William Christenberry, an unlikely icon of Southern photography

He might be best known for his photography, but this Southern artist was interested in so much more.

Cannon’s Grocery
Cannon’s Grocery, 1972, dye-transfer, printed 1981, 8 x 11 inches. The Estate of William Christenberry, Courtesy of Hemphill Fine ArtsWilliam Christenberry

William Christenberry has long been hailed as the father of Southern photography and a pioneer who established color photography as a fine art medium. Those titles tickled him when he was alive. For him, at least at first, photography was only a means to an end, a way to document the landscapes of Hale County, Alabama so he could replicate them in his studio through paintings and drawings.

“First and foremost Christenberry was a painter,” says Richard McCabe, the Ogden Museum Curator of Photography. “He became more famous for his photography because of his relationship with Walker Evans.”

Bar-B-Q Inn
Bar-B-Q Inn, Greensboro, Alabama, 1971, Dye-transfer, printed 1990, APIV, 8 x 10 inches, The Estate of William Christenberry, Courtesy of Hemphill Fine ArtsWilliam Christenberry

McCabe and Bradley Sumrall, Curator of the Collection at the Ogden Museum, are behind a career-spanning Christenberry exhibition that is currently on view at the Ogden Museum in New Orleans. Memory Is a Strange Bell: The Art of William Christenberry, features many of Christenberry’s iconic photographs from Hale County, Alabama alongside his drawings, paintings, sculptures and various ephemera from the locations depicted. It is the first show of this size to depict Chistenberry’s photographs alongside the other mediums that he was working in. The decision to design a show in such a way was, in part, because that’s how the late Christenberry always intended the work to be seen.

“All of his mediums referenced each other,” McCabe explains. “He came to photography through his paintings. He had a little Brownie camera as a painting student and he’d go around town and rural areas to make photographs, then we would make paintings from the photographs.”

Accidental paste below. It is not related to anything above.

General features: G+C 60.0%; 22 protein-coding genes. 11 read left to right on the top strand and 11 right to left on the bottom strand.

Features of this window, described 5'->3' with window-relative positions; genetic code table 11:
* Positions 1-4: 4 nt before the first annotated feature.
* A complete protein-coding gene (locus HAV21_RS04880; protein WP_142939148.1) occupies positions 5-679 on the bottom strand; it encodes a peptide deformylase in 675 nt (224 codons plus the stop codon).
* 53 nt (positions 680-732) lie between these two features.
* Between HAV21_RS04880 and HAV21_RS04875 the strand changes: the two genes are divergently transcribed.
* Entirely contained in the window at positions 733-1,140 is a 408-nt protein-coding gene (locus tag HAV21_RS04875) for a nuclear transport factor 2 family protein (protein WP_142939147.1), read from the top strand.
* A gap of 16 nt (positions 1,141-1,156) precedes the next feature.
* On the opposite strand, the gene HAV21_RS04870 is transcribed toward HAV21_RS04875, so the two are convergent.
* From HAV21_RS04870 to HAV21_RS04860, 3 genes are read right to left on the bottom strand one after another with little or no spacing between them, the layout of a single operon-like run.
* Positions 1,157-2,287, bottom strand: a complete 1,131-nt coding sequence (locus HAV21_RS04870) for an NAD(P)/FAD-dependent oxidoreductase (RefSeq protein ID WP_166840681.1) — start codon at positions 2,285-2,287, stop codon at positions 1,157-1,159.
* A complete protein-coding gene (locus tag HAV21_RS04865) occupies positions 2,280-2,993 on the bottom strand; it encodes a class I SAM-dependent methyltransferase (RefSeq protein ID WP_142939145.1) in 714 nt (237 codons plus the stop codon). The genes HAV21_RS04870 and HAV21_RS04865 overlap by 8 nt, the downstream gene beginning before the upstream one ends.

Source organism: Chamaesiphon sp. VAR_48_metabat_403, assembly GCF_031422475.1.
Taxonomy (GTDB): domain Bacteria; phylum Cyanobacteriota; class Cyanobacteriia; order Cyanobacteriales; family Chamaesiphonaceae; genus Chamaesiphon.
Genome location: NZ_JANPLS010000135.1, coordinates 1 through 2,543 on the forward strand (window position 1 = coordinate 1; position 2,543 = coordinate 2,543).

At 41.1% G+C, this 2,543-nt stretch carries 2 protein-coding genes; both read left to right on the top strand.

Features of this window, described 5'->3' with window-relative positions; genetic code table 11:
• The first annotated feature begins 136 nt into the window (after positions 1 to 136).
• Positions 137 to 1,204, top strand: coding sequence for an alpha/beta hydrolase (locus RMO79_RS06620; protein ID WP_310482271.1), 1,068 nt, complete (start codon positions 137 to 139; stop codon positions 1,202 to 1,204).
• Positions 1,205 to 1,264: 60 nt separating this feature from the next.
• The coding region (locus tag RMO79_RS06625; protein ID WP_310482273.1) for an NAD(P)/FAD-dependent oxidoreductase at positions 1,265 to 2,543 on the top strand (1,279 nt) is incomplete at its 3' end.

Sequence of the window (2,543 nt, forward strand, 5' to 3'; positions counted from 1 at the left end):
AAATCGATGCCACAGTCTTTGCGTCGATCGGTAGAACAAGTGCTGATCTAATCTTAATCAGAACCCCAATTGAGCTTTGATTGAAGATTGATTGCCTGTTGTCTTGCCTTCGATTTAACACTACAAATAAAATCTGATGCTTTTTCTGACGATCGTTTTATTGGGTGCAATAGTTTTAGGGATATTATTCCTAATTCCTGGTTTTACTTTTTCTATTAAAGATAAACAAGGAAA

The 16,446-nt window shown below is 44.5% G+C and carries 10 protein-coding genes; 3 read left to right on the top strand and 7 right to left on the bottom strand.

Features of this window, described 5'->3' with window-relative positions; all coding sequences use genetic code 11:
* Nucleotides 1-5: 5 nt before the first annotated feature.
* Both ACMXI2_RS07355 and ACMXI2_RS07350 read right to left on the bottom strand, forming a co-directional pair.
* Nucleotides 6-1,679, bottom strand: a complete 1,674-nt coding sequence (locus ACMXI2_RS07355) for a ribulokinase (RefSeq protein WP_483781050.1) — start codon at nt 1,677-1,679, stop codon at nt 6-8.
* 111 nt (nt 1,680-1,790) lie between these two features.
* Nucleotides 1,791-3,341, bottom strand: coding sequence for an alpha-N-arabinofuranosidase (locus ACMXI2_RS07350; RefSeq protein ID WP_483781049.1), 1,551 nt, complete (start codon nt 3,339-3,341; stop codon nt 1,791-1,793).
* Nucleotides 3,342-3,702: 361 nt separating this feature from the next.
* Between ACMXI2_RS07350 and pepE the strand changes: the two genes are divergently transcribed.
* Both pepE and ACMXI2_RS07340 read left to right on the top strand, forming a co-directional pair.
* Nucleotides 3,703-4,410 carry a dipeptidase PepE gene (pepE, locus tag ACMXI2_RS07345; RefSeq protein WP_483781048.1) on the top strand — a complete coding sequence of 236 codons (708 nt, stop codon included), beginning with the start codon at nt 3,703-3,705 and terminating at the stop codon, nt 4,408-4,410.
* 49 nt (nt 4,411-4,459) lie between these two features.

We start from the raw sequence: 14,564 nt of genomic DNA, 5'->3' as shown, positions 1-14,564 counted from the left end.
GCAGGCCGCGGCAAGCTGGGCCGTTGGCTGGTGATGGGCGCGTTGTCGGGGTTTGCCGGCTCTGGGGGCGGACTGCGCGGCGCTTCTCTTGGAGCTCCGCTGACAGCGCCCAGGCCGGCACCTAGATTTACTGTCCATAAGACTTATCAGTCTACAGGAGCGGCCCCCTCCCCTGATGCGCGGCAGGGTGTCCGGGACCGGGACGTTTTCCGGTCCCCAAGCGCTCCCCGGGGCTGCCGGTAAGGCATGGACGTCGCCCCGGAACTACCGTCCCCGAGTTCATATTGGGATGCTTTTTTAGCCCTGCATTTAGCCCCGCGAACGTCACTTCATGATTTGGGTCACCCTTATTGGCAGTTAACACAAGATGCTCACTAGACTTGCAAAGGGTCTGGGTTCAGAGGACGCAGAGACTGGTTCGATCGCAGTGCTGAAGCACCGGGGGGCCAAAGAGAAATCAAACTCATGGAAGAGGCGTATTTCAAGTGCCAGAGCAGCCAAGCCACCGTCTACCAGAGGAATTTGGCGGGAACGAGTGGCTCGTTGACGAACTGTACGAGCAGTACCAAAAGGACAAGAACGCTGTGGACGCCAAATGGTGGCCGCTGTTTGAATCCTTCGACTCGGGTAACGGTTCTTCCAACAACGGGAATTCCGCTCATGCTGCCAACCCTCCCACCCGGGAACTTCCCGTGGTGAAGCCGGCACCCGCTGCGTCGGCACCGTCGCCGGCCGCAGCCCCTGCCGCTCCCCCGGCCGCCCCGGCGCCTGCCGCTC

Palmist Building
Palmist Building, Winter View, Havana Junction, AL, Dye-transfer print, 1981, 20 x 24 inches, Ogden Museum of Southern Art, Gift of the Roger H. Ogden CollectionWilliam Christenberry

So how does an artist whose primary practice involves painting and drawing end up becoming one of the South’s most-well known and collected photographers?

In 1960 Christenberry discovered Walker Evans work in a copy of Let Us Now Praise Famous Men, which included photographs made in Hale County, Alabama 30 years before. A year later Christenberry moved to New York and was able to track Evans down and meet him .

“When they met they immediately bonded,” says McCabe. “Walker Evans told him that he needed to think of photography more seriously, not just as reference material for his paintings. Walker Evans encouraged him to go back down south and photograph.”

Install view of Memory Is a Strange Bell: The Art of William Christenberry
Install view of Memory Is a Strange Bell: The Art of William ChristenberryThe Ogden Museum

Although photography became his most prominent medium, he was still spending lots of time in his studio painting and drawing.